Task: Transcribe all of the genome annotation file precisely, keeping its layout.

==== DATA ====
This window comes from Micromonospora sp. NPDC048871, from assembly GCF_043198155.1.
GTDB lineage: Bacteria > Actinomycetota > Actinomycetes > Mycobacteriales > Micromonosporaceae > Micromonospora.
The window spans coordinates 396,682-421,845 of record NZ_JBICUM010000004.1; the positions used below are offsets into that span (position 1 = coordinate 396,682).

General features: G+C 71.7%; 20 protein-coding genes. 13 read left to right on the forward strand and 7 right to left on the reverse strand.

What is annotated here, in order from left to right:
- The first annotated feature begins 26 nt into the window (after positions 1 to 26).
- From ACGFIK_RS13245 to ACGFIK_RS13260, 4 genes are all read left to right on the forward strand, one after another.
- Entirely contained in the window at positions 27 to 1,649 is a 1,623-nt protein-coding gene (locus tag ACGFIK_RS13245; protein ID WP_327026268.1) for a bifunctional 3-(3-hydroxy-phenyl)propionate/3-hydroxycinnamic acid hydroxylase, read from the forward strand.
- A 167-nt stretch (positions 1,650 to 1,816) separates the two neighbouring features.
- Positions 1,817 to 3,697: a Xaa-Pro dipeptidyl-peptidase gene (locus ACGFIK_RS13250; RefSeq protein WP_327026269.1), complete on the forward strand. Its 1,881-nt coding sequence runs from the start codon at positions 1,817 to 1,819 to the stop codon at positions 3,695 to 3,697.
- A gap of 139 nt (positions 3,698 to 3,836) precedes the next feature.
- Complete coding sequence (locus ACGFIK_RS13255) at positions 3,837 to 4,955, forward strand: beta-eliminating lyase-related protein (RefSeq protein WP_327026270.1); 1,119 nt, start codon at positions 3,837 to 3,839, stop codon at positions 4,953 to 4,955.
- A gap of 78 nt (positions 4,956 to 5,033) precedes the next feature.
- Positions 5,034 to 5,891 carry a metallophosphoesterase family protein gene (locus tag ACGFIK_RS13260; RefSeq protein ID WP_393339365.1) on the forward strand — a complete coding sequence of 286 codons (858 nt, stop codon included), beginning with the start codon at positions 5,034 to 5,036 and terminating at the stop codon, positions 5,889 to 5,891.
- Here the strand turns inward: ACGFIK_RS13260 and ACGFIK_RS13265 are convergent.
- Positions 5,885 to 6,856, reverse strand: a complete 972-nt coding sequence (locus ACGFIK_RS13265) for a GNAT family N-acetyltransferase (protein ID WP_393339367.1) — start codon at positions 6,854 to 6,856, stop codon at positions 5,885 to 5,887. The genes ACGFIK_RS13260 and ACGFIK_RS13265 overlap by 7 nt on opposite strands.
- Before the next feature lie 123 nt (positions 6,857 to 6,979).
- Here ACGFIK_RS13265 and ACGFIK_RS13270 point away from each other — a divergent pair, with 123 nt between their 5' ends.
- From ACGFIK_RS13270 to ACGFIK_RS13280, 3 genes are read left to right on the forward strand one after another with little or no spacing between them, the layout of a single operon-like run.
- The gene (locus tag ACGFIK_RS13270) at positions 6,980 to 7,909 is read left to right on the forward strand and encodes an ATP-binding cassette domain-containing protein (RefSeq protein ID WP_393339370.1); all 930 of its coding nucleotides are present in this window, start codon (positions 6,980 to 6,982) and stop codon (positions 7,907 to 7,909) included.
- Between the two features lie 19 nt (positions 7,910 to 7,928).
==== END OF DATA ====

This window comes from Micromonospora sp. NPDC048871, from assembly GCF_043198155.1.
GTDB lineage: Bacteria > Actinomycetota > Actinomycetes > Mycobacteriales > Micromonosporaceae > Micromonospora.
The window spans coordinates 396,682-421,845 of record NZ_JBICUM010000004.1; the positions used below are offsets into that span (position 1 = coordinate 396,682).

General features: G+C 71.7%; 20 protein-coding genes. 13 read left to right on the forward strand and 7 right to left on the reverse strand.

What is annotated here, in order from left to right:
- The first annotated feature begins 26 nt into the window (after positions 1 to 26).
- From ACGFIK_RS13245 to ACGFIK_RS13260, 4 genes are all read left to right on the forward strand, one after another.
- Entirely contained in the window at positions 27 to 1,649 is a 1,623-nt protein-coding gene (locus tag ACGFIK_RS13245; protein ID WP_327026268.1) for a bifunctional 3-(3-hydroxy-phenyl)propionate/3-hydroxycinnamic acid hydroxylase, read from the forward strand.
- A 167-nt stretch (positions 1,650 to 1,816) separates the two neighbouring features.
- Positions 1,817 to 3,697: a Xaa-Pro dipeptidyl-peptidase gene (locus ACGFIK_RS13250; RefSeq protein WP_327026269.1), complete on the forward strand. Its 1,881-nt coding sequence runs from the start codon at positions 1,817 to 1,819 to the stop codon at positions 3,695 to 3,697.
- A gap of 139 nt (positions 3,698 to 3,836) precedes the next feature.
- Complete coding sequence (locus ACGFIK_RS13255) at positions 3,837 to 4,955, forward strand: beta-eliminating lyase-related protein (RefSeq protein WP_327026270.1); 1,119 nt, start codon at positions 3,837 to 3,839, stop codon at positions 4,953 to 4,955.
- A gap of 78 nt (positions 4,956 to 5,033) precedes the next feature.
- Positions 5,034 to 5,891 carry a metallophosphoesterase family protein gene (locus tag ACGFIK_RS13260; RefSeq protein ID WP_393339365.1) on the forward strand — a complete coding sequence of 286 codons (858 nt, stop codon included), beginning with the start codon at positions 5,034 to 5,036 and terminating at the stop codon, positions 5,889 to 5,891.
- Here the strand turns inward: ACGFIK_RS13260 and ACGFIK_RS13265 are convergent.
- Positions 5,885 to 6,856, reverse strand: a complete 972-nt coding sequence (locus ACGFIK_RS13265) for a GNAT family N-acetyltransferase (protein ID WP_393339367.1) — start codon at positions 6,854 to 6,856, stop codon at positions 5,885 to 5,887. The genes ACGFIK_RS13260 and ACGFIK_RS13265 overlap by 7 nt on opposite strands.
- Before the next feature lie 123 nt (positions 6,857 to 6,979).
- Here ACGFIK_RS13265 and ACGFIK_RS13270 point away from each other — a divergent pair, with 123 nt between their 5' ends.
- From ACGFIK_RS13270 to ACGFIK_RS13280, 3 genes are read left to right on the forward strand one after another with little or no spacing between them, the layout of a single operon-like run.
- The gene (locus tag ACGFIK_RS13270) at positions 6,980 to 7,909 is read left to right on the forward strand and encodes an ATP-binding cassette domain-containing protein (RefSeq protein ID WP_393339370.1); all 930 of its coding nucleotides are present in this window, start codon (positions 6,980 to 6,982) and stop codon (positions 7,907 to 7,909) included.
- Between the two features lie 19 nt (positions 7,910 to 7,928).